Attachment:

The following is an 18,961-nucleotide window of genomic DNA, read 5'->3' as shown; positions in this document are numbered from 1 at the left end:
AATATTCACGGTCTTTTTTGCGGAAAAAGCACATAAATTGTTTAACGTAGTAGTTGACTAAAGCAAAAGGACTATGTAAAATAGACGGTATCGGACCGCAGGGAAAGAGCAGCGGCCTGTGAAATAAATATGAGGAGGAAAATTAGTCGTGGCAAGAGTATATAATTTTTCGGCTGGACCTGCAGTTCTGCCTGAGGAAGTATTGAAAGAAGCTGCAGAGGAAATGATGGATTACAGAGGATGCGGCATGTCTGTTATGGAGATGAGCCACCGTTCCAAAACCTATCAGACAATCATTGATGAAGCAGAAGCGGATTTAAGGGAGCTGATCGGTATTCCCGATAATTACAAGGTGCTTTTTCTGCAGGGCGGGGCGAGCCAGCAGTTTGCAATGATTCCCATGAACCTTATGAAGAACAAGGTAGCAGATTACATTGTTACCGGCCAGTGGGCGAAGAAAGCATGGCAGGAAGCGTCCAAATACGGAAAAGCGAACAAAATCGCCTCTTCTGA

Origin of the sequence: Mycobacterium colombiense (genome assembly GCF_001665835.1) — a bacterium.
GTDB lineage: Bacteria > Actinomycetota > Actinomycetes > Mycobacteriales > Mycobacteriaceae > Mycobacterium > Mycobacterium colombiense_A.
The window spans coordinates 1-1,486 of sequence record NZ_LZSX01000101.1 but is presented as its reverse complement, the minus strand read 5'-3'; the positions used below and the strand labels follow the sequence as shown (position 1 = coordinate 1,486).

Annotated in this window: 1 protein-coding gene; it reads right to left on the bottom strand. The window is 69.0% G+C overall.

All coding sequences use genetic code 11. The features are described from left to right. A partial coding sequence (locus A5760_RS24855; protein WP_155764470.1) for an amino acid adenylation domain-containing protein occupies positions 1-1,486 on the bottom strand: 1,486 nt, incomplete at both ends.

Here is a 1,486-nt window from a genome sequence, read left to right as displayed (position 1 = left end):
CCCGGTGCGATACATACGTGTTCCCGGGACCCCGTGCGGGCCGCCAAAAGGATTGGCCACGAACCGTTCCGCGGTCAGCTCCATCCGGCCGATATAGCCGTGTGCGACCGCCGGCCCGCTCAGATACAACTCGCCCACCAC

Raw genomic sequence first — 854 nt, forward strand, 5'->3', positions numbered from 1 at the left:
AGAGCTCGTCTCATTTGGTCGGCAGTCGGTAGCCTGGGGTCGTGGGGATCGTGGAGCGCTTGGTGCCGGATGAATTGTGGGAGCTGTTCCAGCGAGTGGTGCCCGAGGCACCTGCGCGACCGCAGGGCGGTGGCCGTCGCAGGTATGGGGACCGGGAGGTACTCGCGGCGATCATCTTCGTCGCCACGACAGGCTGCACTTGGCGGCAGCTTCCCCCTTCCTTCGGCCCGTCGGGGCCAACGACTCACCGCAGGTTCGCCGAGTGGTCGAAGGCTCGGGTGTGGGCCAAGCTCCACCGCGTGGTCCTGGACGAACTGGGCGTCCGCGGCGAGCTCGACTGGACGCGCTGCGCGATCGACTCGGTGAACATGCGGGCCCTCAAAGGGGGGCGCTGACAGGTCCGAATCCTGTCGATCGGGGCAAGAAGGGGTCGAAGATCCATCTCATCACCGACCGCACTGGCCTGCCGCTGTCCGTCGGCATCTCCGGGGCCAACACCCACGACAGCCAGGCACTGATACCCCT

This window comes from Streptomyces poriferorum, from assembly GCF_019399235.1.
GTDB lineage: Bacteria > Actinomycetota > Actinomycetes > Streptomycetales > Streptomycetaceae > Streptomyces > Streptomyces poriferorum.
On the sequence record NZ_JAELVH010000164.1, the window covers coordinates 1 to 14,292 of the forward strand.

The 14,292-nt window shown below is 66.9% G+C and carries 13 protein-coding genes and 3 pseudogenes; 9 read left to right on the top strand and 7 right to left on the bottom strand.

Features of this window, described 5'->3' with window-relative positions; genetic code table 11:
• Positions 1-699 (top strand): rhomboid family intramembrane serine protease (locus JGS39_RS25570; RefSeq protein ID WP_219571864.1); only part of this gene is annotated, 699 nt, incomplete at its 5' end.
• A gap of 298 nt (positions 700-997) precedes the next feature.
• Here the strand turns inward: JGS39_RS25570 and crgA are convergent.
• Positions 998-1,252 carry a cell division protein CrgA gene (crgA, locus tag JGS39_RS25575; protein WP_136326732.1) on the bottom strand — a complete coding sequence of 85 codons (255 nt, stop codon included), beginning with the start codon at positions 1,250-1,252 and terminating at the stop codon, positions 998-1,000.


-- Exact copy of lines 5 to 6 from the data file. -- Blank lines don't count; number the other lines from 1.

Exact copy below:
The window spans coordinates 1-1,486 of sequence record NZ_LZSX01000101.1 but is presented as its reverse complement, the minus strand read 5'-3'; the positions used below and the strand labels follow the sequence as shown (position 1 = coordinate 1,486).

Annotated in this window: 1 protein-coding gene; it reads right to left on the bottom strand. The window is 69.0% G+C overall.